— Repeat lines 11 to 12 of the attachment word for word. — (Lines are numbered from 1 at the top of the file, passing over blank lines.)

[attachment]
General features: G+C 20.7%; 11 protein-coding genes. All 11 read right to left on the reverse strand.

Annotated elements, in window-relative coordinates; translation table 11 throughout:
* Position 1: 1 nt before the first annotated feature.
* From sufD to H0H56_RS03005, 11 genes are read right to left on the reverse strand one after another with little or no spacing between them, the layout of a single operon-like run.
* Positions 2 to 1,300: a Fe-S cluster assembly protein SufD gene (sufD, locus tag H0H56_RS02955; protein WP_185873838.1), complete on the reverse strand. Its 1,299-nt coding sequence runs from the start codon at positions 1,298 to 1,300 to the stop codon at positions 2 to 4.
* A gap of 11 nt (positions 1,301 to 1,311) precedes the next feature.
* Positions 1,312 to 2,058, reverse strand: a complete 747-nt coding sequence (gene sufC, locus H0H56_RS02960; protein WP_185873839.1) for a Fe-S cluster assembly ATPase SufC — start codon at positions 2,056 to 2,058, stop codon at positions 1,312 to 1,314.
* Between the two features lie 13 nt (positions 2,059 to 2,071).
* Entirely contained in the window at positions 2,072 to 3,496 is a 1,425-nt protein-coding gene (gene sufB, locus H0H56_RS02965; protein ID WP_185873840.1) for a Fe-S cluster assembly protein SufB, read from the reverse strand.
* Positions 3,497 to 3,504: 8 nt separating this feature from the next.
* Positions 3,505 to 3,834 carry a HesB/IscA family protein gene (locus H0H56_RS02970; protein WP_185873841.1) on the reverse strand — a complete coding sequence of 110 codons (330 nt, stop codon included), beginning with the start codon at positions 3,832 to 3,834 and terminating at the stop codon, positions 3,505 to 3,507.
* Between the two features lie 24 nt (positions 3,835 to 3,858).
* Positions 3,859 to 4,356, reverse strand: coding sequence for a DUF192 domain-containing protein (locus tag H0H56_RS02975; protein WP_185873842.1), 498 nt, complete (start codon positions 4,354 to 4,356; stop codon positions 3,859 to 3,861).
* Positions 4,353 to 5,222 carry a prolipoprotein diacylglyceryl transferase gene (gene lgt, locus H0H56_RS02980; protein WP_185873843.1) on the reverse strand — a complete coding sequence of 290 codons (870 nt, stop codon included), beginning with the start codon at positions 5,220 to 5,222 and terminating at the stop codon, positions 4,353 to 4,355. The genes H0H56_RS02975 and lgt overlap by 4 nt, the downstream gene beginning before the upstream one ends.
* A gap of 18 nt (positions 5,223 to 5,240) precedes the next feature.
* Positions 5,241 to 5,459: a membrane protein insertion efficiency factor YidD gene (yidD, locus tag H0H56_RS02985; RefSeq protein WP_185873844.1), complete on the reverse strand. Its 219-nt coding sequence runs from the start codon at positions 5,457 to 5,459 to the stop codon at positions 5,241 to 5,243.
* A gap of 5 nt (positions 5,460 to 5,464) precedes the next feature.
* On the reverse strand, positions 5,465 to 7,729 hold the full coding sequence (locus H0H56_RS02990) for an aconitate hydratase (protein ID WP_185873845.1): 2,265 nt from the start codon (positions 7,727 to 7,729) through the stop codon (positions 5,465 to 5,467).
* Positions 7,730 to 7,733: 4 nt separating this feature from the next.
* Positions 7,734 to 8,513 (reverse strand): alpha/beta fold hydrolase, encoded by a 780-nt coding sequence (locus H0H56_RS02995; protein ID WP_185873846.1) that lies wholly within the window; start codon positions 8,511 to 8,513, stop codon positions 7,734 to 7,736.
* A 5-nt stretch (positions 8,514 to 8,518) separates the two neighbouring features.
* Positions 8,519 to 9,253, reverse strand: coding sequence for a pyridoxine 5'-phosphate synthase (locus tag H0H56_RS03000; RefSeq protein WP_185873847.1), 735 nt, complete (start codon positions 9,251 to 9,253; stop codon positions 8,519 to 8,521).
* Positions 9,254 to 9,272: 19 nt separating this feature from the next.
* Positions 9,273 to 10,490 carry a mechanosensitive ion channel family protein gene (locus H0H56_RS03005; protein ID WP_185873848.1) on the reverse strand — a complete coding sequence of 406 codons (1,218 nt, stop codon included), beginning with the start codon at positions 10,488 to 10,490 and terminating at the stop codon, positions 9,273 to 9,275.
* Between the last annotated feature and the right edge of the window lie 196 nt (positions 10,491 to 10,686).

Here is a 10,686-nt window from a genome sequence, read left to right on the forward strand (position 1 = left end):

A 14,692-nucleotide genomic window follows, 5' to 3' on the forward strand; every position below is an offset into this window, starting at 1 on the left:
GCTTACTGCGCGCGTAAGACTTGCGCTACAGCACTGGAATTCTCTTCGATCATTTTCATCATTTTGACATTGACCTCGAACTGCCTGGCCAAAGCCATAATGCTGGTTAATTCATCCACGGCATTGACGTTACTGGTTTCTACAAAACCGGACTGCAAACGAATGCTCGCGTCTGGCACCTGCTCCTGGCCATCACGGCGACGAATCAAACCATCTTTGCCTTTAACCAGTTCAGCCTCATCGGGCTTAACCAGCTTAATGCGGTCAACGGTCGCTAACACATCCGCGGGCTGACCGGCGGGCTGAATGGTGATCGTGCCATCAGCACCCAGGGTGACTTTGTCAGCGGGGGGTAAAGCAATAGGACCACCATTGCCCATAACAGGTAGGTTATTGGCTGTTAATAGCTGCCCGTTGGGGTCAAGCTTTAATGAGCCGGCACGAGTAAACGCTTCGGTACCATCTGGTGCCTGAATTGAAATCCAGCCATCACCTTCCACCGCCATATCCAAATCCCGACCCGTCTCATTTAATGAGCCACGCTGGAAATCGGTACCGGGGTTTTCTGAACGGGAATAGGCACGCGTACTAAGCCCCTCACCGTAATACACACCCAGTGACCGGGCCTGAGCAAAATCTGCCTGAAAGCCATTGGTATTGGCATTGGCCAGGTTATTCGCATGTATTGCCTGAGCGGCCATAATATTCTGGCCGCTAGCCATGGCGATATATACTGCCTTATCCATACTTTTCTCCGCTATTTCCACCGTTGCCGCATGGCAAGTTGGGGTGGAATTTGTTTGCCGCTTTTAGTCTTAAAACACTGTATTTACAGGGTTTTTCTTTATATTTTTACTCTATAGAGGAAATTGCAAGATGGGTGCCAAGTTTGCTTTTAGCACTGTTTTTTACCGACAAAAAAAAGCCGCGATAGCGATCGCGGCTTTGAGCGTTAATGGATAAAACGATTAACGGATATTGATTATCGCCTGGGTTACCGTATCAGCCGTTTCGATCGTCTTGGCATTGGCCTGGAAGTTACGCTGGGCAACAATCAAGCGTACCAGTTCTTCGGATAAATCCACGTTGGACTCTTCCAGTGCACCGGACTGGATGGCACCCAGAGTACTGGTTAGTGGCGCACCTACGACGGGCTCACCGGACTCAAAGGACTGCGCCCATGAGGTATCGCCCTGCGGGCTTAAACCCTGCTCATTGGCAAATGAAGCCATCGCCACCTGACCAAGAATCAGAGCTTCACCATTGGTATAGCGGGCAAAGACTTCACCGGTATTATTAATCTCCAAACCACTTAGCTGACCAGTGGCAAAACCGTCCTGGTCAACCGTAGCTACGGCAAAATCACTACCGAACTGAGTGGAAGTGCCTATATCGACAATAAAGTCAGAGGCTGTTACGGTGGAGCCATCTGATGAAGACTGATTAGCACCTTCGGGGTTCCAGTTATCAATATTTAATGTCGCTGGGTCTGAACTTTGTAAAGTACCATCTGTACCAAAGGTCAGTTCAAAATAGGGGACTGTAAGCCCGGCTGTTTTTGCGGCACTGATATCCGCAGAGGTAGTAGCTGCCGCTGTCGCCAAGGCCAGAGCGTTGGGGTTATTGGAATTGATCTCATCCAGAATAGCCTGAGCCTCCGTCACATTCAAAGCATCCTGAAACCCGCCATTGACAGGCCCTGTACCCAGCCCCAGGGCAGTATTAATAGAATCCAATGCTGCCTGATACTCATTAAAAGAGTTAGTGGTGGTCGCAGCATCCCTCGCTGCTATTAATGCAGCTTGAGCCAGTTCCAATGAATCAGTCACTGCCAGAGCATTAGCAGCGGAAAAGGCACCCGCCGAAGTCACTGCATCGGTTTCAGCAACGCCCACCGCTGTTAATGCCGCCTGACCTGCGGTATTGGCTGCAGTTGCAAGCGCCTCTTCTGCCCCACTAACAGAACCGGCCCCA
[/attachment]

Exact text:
* Positions 3,505 to 3,834 carry a HesB/IscA family protein gene (locus H0H56_RS02970; protein WP_185873841.1) on the reverse strand — a complete coding sequence of 110 codons (330 nt, stop codon included), beginning with the start codon at positions 3,832 to 3,834 and terminating at the stop codon, positions 3,505 to 3,507.
* Between the two features lie 24 nt (positions 3,835 to 3,858).